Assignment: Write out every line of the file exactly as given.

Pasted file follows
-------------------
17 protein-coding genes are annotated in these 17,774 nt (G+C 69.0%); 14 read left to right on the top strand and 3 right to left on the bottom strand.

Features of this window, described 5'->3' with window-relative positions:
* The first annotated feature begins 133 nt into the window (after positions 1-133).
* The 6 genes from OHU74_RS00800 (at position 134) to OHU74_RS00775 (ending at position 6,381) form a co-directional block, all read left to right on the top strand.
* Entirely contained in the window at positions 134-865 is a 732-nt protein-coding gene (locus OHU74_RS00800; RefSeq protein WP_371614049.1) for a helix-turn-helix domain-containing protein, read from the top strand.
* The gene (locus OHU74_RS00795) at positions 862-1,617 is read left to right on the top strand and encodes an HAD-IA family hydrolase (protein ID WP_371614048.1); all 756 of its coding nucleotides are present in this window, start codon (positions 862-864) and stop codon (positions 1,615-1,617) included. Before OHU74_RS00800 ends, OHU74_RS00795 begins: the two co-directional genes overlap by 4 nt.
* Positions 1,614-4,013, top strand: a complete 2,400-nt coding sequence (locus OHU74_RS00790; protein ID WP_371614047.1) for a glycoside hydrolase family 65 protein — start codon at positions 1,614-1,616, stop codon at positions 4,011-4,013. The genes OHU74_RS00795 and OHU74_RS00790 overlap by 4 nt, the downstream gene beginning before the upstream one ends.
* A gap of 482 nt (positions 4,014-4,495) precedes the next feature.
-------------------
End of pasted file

17 protein-coding genes are annotated in these 17,774 nt (G+C 69.0%); 14 read left to right on the top strand and 3 right to left on the bottom strand.

Features of this window, described 5'->3' with window-relative positions:
* The first annotated feature begins 133 nt into the window (after positions 1-133).
* The 6 genes from OHU74_RS00800 (at position 134) to OHU74_RS00775 (ending at position 6,381) form a co-directional block, all read left to right on the top strand.
* Entirely contained in the window at positions 134-865 is a 732-nt protein-coding gene (locus OHU74_RS00800; RefSeq protein WP_371614049.1) for a helix-turn-helix domain-containing protein, read from the top strand.
* The gene (locus OHU74_RS00795) at positions 862-1,617 is read left to right on the top strand and encodes an HAD-IA family hydrolase (protein ID WP_371614048.1); all 756 of its coding nucleotides are present in this window, start codon (positions 862-864) and stop codon (positions 1,615-1,617) included. Before OHU74_RS00800 ends, OHU74_RS00795 begins: the two co-directional genes overlap by 4 nt.
* Positions 1,614-4,013, top strand: a complete 2,400-nt coding sequence (locus OHU74_RS00790; protein ID WP_371614047.1) for a glycoside hydrolase family 65 protein — start codon at positions 1,614-1,616, stop codon at positions 4,011-4,013. The genes OHU74_RS00795 and OHU74_RS00790 overlap by 4 nt, the downstream gene beginning before the upstream one ends.
* A gap of 482 nt (positions 4,014-4,495) precedes the next feature.